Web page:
Jones sets tone for Orioles' defense

Jones sets tone for Orioles' defense

SEATTLE -- Adam Jones doesn't get the least bit sentimental when returning to the city where he broke into the Major Leagues. The Seattle ship sailed long ago for the Orioles' center fielder, who's been with Baltimore since 2008.

But Jones does like a few things about coming back to Safeco Field.

"This is one of the best center fields to play in," Jones said. "It's just a true center field. It's nice and cool out there. I like the cool air of the West Coast."

Jones also likes the fact that the Orioles entered Monday's series opener against the Mariners with the fewest errors in the Major Leagues. Baltimore has only committed 42 miscues, comfortably outpacing the next closest teams in the Dodgers (49) and Tigers (54). As a result, the Orioles led the Major Leagues with a .989 fielding percentage.

"We pride ourselves on that," said Jones, a four-time Gold Glover. "You're not going to pitch well every day. You're not going to hit well every day. But one thing you can do every day is play defense."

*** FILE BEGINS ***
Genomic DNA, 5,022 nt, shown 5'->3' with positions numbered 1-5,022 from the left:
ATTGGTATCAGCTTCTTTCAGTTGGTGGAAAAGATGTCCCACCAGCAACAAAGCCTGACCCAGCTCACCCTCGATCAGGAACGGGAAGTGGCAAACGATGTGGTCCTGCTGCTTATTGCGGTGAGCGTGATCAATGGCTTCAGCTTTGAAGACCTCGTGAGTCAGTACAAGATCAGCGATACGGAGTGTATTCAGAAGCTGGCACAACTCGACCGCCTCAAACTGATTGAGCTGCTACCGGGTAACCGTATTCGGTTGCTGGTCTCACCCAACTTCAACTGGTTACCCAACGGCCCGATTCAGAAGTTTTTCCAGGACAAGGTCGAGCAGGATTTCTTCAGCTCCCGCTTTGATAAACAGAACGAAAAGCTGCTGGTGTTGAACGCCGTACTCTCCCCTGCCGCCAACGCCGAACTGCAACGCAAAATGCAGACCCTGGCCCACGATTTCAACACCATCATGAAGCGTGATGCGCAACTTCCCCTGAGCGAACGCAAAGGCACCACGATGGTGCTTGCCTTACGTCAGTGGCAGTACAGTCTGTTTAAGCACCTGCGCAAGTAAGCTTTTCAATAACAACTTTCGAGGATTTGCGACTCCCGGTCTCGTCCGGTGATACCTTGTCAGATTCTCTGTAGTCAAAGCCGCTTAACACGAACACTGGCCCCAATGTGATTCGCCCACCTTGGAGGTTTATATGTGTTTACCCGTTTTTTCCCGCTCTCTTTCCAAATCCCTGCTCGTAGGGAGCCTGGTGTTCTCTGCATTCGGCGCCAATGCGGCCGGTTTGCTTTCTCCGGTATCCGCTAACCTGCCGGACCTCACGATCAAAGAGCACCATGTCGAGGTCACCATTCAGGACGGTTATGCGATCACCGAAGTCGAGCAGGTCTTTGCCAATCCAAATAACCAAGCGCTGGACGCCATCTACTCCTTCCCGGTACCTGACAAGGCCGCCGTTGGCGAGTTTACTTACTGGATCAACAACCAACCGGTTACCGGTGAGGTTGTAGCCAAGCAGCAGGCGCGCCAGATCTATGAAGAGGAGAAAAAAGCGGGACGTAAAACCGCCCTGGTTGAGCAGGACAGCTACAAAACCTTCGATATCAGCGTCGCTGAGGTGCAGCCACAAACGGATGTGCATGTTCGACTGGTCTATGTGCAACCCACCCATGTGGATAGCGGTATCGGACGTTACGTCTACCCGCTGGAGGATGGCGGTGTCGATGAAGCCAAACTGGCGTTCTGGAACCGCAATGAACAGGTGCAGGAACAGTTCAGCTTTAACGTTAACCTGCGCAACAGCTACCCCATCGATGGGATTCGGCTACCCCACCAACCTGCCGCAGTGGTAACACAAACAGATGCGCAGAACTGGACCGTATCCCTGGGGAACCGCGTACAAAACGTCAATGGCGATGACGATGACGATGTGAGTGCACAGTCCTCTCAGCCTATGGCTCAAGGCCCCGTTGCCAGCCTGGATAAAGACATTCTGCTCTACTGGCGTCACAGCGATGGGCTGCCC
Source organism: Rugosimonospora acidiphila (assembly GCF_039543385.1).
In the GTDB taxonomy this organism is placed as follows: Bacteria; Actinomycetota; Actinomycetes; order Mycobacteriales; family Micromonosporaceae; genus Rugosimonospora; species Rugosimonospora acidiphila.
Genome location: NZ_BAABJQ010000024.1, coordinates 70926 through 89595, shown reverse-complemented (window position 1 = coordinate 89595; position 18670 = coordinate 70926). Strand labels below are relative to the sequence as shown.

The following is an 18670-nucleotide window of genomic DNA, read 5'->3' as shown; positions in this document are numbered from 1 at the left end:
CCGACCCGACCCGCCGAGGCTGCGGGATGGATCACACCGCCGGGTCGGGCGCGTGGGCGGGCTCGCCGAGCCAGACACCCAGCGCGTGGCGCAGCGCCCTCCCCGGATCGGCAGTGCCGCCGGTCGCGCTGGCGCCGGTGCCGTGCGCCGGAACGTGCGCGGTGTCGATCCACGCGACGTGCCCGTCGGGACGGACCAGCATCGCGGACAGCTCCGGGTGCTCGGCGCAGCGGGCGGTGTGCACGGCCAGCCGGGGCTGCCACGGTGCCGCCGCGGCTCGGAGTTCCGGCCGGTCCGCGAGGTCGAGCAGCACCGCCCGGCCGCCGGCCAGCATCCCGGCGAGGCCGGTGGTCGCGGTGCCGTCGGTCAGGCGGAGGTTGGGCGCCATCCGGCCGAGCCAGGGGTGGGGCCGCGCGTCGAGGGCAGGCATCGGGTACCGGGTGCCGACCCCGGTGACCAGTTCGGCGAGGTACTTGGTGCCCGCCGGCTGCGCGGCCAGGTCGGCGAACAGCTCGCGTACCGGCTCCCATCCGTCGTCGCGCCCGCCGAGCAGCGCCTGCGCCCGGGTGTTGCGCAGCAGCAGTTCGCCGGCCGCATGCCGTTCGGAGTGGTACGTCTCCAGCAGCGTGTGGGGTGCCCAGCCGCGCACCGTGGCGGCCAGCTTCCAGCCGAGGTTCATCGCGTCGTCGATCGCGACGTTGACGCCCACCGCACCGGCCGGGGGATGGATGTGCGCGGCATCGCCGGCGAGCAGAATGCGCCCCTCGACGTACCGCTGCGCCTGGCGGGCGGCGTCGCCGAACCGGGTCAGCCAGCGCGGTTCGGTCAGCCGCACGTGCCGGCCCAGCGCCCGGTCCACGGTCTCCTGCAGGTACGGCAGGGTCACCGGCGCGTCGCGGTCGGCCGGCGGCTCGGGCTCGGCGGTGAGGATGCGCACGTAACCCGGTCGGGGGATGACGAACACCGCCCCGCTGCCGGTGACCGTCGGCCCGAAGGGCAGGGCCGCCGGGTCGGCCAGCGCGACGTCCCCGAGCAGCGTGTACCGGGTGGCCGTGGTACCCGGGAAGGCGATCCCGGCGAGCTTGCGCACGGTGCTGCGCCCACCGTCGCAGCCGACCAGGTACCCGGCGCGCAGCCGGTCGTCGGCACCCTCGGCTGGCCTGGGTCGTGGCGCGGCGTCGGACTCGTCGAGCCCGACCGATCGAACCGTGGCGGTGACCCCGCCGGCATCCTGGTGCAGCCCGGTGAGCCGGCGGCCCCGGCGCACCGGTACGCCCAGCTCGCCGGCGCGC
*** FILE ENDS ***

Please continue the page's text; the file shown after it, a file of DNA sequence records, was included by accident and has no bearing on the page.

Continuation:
Orioles manager Buck Showalter was quick to point out that committing the least amount of errors is only one part of being a good defensive team, but that he also pays attention to advanced defensive metrics, and those seem to like his club, too. Fangraphs' overall defensive ratings have the Orioles third in the Majors, behind only Kansas City and Tampa Bay.

"When you get your eyes to match up with some of that stuff, you know you're onto something," Showalter said. "It's like exit velocity. Your ears tell you that."

Meanwhile, the Orioles got stronger defensively at the Trade Deadline when they acquired two-time Gold Glove-winning outfielder Gerardo Parra in a deal with the Milwaukee Brewers.

"Defense is a mindset, not just a talent," Jones added. "We harp on defense. Anybody, across the board, who misses a ball or doesn't make a play that we know we have to make, we're not too pleased with it. That's just how this team is. We're defensive-minded first."

Doug Miller is a reporter for MLB.com. Follow him on Twitter @DougMillerMLB. This story was not subject to the approval of Major League Baseball or its clubs.